In the long term, it makes real experts even better at their jobs, taking away the time they'd have spent on the menial, the plumbing, and helping them focus on the exponential, rather than the incremental.
Abhinav Arora (CMO at Avalon Scenes)
70% of all content on Scenes is now written with assistance from GPT3. It allowed 1 writer to work with the efficiency of 5.
With ChatGPT, the realm expands beyond writing to advisory. A problem at hand? Query the bot and get structured blurb-styled responses to anything.
Go ask it yourself: Is SEO dead? Should I invest in Infusionsoft or ActiveCampaign? How do I set up an SMTP server for email marketing?
It eliminates paradox of choice with straight up one response. And not to forget, all use cases of GPT3 still exist (like write an email for me, a follow up sequence, generate headlines) with a better interface. These things that took so much time will get quicker, easier.
But will it 100% replace marketing roles? No, I don’t think so.
Will it cut down redundancy/duplication in roles and tasks? Absolutely, 100%.
Aishwarya Hariharan (Senior Manager, Product Marketing at 6th Sense)
As a former content marketer, my first instinct was knee jerk. It’s going to ‘take’ my job because people who don’t appreciate good content and copy will think that ChatGPT can do the work of a thinking, feeling human.
However, ChatGPT might actually be the best thing to happen to a marketer. It can provide a base for us to build on - the first take that you tear apart for your best take. It can proofread and sharpen content - a second pair of eyes.
It can write the copy/content every marketer needs to write but hates - the emails, the LinkedIn posts, the descriptions. It can process long paragraph questions and provide contextual answers - something that will be very helpful next time you have a SEO question.
OpenAI might have just invented the marketer’s best friend.
Rohit Srivastav (Head of Marketing at Kula)
Marketing has always been about being original, saying things, having an opinion, taking a stand.
ChatGPT will help you write words faster. But the originality and consistency of your brand will be your job.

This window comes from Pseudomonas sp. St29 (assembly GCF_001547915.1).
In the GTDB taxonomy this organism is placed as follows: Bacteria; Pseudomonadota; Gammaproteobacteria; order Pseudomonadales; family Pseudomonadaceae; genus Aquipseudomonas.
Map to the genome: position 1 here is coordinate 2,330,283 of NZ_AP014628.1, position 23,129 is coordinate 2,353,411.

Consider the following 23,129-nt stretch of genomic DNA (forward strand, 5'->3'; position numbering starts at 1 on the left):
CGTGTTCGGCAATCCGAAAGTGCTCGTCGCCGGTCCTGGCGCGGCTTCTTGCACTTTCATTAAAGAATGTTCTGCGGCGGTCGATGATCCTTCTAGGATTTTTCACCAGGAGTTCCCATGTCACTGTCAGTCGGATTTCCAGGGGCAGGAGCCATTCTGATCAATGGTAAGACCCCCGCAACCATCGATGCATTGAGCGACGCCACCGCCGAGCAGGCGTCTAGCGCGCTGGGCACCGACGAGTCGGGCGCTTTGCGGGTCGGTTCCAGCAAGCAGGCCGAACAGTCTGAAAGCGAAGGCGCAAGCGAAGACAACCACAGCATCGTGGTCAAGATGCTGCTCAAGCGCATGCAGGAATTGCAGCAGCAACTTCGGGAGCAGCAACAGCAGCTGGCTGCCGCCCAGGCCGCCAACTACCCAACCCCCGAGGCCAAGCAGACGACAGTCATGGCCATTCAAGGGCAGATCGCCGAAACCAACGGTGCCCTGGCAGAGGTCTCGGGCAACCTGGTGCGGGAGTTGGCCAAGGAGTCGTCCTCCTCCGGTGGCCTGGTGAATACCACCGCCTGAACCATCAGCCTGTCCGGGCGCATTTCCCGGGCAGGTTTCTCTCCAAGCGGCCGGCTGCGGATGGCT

I am actually very bullish about ChatGPT. I think it will bring the art back to marketing. It will free marketers’ minds to focus on things that have always mattered, as opposed to short term hacks.
And I see that as a good thing.
Also, remember to subscribe to The CMO Journal if you haven’t yet.
All right. You heard them. Now what do you think? I’m opening up the comments on this dispatch because this is an important discussion to have.
And what do I think? Anything that makes it easier for me to write is welcome, but I’m only worried that we might be buried under a landslide of inconsequential, irrelevant, and downright useless SEO and fill-up-space type writing. But as most of the people above seem to think, if this gets us all to level up on our creativity, I can’t complain. There’s enough boring in the world already.
I dislike predictions about the future with a vengeance. They're nearly always wrong. Instead I want to know more about how GPT-3 is actually being used right now. Since Abhinav says a staggering 70% of the content at his company is with its help -- would love to know more from him.
தொன்னூறுகளிலேயே கணினியின் ஆற்றல் மிகுதியைக் கண்டு, இனி இசையமைப்பாளர்கள் இருக்க மாட்டர் என்றனர். ரகுமான் அண்ணா continues to rock, and will always do. And so will thousands of other musicians. Any art, for that matter, cannot be replaced. We will evolve to tame this and make them our tools, than lose our seats to these capabilities.